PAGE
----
PhD Alumni

Eynard Davide

Present position: Post-doc at Politecnico di Milano and UniversitÓ della Svizzera Italiana

Thesis title:  A Virtuous Cycle of Semantics and Participation
Advisor:  Marco Colombetti
Research area:  Artificial Intelligence, Robotics and Computer Vision
Thesis abstract:  
Participative systems are a particular class of social systems, in which people can interact, share information, or both. What characterizes them is not just a passive presence of users, but the fact that they actually 'take part' into some activity, providing new value to the community thanks to their explicit or implicit contributes. These systems have gained a great consensus both inside corporations and on the World wide web, and have become particularly interesting not only as a possibly successful business, but also as an object of academic research. In fact, as they deal at the same time with technologies and people, they present a plethora of interesting research problems that can be studied from the point of views of many different sciences. The main objective of our research project is to study participative systems and the possibility to enhance them through semantics. We believe that the advantages of a contamination between these systems and Semantic Web technologies could be twofold: on the one hand, the huge quantity of information created by the participation of many users could be better managed and searched thanks to added semantics; on the other hand, Semantic Web community could exploit spontaneous participation to increase the amount of knowledge described through formal representations, making it available to many other applications. Following the double nature of this research (the social and the technological one) our research question is split in two: given a community, a task and a context, we want to understand (i) what is the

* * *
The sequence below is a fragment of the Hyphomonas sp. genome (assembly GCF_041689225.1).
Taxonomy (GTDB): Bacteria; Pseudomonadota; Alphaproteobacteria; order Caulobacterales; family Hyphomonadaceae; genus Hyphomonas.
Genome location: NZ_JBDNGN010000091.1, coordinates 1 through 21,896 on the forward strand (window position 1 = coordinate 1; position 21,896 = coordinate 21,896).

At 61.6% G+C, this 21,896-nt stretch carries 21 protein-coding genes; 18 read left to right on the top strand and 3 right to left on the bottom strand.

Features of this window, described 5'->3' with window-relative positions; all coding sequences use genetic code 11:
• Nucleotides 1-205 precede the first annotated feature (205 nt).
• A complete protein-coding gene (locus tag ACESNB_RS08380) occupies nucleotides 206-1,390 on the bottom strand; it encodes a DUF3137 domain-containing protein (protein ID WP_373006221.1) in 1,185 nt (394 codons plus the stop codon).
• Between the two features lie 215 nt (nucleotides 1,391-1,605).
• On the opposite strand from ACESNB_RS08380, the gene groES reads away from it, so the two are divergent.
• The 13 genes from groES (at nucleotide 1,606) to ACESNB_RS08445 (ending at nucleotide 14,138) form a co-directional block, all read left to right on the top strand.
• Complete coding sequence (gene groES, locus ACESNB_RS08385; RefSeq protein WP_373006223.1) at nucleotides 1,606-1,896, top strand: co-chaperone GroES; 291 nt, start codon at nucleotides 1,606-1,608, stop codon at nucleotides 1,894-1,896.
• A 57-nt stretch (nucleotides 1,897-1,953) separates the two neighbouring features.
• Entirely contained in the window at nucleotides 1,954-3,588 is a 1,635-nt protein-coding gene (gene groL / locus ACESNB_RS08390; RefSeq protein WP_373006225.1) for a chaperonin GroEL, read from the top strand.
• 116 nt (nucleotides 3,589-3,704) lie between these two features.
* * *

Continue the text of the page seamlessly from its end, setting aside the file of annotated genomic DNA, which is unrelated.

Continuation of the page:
most suitable tool to foster user participation and produce useful information, and (ii) how we could employ semantics to make this better. Our effort in this project has been to find both the technical insights and the design paradigms to choose the best participative system for a particular community and its activity, or evaluate the health of an existing one, and address part of its limitations using Semantic Web technologies (after recognizing if it is possible in the first place). As a result, we provide a set of suggestions and patterns which can be used to bootstrap or fine tune a social system. To this knowledge we add the results of our experimentations on semantic participative systems. We describe how two of the main tools to manage semantics, that is ontologies and reasoners, could be exploited to provide enhanced user interfaces for information visualization and consumption; we show how intrinsic limits in classification which depend on the ambiguity of English words could be addressed by semantic disambiguation techniques; finally, we show the advantages of sharing information as linked data in email servers and browser history, and how to use already available open information to make the browsing experience better and act as an incentive for user participation in collective activities.